Judiciary

5th Circuit judge resigns to focus on trial work as an attorney

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5th Circuit Court building Wikimedia Commons

Photo by Infrogmation via Wikimedia Commons.

Judge Gregg Costa of the 5th U.S. Circuit Court of Appeals at New Orleans says he announced his resignation last month because he wants to resume trying cases as a lawyer.

Costa’s decision had surprised some in the legal community because he is still too young to retire or take senior status, Law.com reports via How Appealing. But Costa said those who know him well understand what really motivates him—trial work.

“I came to the realization that I’m better suited to being an advocate than a judge,” Costa told Law.com. “I enjoy it more. I think I’m better at it. And I just didn’t think for the rest of my career I wanted to be the umpire. I wanted to step back into the batter’s box and take some swings myself as the lawyer.”

Costa said he wants to work in private practice in which he can focus on trial-level civil and criminal work.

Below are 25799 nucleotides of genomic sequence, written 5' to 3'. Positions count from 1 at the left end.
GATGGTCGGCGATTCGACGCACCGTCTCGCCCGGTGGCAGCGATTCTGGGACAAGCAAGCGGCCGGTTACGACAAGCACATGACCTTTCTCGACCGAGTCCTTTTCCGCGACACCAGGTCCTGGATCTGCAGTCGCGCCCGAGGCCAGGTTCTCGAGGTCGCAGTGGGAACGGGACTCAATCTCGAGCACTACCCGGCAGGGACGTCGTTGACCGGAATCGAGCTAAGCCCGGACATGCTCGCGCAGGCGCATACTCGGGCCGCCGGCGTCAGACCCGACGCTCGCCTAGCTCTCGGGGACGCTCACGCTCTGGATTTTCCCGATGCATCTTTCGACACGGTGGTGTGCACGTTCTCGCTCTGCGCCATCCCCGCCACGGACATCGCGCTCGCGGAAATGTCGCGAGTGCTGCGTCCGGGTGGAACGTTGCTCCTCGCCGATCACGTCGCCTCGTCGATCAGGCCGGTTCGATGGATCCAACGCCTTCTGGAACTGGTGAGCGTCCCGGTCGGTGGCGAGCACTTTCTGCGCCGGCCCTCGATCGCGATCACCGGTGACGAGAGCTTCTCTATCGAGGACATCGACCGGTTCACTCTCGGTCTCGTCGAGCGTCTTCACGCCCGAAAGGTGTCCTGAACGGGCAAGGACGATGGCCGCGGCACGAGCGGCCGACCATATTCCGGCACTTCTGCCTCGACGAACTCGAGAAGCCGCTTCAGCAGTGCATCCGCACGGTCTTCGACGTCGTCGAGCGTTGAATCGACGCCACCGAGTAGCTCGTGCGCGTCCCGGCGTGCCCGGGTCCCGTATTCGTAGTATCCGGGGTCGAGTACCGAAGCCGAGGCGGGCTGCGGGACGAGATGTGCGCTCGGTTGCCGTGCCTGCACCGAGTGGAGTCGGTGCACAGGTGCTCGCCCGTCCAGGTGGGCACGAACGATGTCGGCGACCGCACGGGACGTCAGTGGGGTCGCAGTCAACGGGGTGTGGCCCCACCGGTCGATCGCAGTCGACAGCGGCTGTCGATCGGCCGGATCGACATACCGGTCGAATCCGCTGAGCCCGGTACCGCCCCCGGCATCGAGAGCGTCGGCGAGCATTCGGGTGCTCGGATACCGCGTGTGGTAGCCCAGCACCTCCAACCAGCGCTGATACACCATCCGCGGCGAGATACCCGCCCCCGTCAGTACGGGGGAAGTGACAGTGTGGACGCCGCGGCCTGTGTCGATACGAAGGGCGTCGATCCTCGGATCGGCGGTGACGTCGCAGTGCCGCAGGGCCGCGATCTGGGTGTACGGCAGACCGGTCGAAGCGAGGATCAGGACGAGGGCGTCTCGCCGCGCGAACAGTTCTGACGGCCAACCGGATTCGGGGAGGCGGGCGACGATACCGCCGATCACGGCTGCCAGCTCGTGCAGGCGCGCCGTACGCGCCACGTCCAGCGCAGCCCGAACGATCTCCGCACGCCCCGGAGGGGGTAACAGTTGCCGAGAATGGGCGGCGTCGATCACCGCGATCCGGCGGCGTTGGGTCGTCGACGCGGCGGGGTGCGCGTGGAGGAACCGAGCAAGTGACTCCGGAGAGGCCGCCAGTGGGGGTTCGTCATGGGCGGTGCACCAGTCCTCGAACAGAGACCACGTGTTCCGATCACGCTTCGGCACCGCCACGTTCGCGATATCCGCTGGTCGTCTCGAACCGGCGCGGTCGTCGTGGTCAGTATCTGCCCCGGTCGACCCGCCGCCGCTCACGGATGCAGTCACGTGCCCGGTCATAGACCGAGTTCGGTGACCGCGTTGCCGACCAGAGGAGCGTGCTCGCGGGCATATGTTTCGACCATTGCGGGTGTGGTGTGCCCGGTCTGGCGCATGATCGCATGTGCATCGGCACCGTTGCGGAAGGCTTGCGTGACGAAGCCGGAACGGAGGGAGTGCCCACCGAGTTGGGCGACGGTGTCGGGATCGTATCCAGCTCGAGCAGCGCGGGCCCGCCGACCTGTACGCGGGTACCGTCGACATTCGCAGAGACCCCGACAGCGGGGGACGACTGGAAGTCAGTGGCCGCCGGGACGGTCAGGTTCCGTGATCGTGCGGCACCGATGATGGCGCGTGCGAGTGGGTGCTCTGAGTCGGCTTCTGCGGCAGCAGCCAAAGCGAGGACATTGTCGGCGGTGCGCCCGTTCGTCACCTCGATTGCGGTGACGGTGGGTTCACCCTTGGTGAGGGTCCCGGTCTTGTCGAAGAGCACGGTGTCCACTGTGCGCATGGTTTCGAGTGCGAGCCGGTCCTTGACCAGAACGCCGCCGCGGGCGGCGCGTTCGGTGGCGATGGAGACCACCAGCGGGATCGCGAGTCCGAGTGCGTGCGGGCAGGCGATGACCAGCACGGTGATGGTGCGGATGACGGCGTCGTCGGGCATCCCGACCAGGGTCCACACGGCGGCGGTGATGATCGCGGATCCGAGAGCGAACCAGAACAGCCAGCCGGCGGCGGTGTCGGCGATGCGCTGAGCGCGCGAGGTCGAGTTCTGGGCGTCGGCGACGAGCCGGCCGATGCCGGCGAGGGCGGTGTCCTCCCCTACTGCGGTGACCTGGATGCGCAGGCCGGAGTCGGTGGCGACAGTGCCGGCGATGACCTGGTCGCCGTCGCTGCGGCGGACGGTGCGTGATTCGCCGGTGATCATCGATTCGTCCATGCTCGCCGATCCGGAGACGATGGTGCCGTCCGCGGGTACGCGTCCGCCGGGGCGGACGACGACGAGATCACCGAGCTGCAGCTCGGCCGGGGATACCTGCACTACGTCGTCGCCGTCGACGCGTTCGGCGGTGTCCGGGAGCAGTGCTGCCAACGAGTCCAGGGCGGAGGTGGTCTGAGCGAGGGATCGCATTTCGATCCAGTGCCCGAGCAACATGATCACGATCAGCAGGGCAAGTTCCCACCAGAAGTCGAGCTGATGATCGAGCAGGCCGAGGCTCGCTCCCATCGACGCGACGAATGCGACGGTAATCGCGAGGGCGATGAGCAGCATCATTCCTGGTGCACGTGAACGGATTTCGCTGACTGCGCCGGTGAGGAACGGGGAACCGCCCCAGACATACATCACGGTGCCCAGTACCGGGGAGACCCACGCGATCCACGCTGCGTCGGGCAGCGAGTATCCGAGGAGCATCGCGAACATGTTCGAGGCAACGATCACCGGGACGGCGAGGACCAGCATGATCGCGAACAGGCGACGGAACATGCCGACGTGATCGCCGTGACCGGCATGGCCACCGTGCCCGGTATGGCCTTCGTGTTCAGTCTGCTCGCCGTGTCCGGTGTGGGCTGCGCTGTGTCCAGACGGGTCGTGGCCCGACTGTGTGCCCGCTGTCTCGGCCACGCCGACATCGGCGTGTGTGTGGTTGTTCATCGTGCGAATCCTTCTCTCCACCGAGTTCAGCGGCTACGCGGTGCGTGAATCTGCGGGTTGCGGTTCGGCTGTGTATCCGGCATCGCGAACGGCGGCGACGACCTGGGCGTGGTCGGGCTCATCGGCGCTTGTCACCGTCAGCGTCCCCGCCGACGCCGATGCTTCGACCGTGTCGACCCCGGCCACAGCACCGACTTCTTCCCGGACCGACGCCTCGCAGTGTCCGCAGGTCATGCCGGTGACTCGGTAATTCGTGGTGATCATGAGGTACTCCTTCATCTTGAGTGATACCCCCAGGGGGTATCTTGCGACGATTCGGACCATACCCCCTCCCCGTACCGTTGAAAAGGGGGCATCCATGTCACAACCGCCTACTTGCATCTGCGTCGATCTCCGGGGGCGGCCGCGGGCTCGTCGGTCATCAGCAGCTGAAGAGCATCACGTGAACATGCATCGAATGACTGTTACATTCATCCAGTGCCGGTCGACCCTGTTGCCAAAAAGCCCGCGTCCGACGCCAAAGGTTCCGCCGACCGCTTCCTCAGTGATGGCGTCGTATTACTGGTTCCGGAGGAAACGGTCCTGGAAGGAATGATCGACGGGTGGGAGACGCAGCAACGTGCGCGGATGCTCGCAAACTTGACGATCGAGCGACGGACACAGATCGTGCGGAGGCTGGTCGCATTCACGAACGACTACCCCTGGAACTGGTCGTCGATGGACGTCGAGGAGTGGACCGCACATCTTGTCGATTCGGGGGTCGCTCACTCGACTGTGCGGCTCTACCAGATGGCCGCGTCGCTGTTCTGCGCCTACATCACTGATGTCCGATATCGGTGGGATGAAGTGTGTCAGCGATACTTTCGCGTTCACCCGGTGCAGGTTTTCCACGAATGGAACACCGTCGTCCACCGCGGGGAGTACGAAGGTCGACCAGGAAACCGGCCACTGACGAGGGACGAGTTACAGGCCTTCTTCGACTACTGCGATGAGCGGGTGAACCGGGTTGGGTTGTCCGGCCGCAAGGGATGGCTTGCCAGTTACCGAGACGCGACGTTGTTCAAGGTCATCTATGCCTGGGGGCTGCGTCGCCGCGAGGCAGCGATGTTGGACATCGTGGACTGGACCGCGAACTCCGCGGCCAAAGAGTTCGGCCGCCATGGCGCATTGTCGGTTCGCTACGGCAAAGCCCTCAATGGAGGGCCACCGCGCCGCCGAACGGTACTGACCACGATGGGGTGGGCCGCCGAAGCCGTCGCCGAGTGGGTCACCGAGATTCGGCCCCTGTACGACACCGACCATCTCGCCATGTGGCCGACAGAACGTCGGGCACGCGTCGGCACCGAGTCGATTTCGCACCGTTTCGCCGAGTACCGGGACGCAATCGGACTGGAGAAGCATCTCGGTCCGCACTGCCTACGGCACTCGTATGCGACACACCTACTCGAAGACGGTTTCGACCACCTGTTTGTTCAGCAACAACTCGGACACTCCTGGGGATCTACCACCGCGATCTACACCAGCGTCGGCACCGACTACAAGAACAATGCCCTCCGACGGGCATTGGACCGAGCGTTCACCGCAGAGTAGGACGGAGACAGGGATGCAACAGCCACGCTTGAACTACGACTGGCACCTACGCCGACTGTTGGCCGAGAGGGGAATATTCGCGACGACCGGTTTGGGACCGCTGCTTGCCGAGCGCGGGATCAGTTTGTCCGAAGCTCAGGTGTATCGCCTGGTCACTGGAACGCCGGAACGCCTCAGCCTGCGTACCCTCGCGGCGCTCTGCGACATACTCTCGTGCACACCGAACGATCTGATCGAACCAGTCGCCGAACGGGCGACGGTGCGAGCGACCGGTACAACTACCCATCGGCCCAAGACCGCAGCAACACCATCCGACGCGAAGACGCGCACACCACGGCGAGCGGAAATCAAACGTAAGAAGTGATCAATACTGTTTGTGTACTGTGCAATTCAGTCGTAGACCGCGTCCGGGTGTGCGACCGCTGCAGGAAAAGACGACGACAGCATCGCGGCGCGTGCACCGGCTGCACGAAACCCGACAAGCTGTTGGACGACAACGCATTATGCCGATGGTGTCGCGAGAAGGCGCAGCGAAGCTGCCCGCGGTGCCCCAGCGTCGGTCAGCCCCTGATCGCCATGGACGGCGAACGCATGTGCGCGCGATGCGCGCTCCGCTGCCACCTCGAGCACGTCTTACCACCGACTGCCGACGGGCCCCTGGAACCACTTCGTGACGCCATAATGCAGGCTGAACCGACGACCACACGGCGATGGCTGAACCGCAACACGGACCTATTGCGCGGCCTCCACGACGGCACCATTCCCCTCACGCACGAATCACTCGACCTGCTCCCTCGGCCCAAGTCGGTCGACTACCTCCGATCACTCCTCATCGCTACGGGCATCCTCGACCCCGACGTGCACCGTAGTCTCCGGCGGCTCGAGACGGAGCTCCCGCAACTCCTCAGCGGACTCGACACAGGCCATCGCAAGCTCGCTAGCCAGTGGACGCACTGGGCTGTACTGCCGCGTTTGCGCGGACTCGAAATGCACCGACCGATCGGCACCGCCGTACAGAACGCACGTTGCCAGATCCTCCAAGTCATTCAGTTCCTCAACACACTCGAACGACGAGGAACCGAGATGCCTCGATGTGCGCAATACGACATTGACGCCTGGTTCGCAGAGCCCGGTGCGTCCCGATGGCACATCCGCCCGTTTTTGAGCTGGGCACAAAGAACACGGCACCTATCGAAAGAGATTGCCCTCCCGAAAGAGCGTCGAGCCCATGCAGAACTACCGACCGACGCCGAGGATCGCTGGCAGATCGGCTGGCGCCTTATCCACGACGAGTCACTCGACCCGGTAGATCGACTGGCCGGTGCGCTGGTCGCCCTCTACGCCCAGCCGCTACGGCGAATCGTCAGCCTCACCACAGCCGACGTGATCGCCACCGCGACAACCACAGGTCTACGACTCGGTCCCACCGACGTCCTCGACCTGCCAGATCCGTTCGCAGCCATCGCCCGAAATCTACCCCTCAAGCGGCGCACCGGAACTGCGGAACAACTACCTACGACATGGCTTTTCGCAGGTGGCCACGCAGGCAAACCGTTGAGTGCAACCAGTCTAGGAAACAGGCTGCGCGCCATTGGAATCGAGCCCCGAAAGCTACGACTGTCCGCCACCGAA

Costa was an associate at Weil, Gotshal & Manges and an assistant U.S. attorney before he was confirmed in 2012 to the U.S. District Court for the Southern District of Texas. He was elevated to the 5th Circuit in 2014.

The 5th Circuit is “one of the country’s most conservative-leaning courts,” according to Law.com. Costa is a Democratic appointee who “has penned a number of notable dissents.” In one, he dissented from an opinion upholding qualified immunity for a correctional officer who pepper-sprayed an inmate in the face. In another, he argued that defendants have a right to exculpatory evidence before pleading guilty.

Costa told Law.com that he thinks that the “increased polarization that is afflicting society” is extending to the courts. He worries that the increasing number of nationwide injunctions issued by federal judges are contributing to the notion that the judiciary is politicized.

“When I clerked at the Supreme Court 20 years [ago], nationwide injunctions were not a thing,” Costa said. “Now, it’s hard to keep track of all the nationwide injunctions that issue and reach the court in stay motions.”

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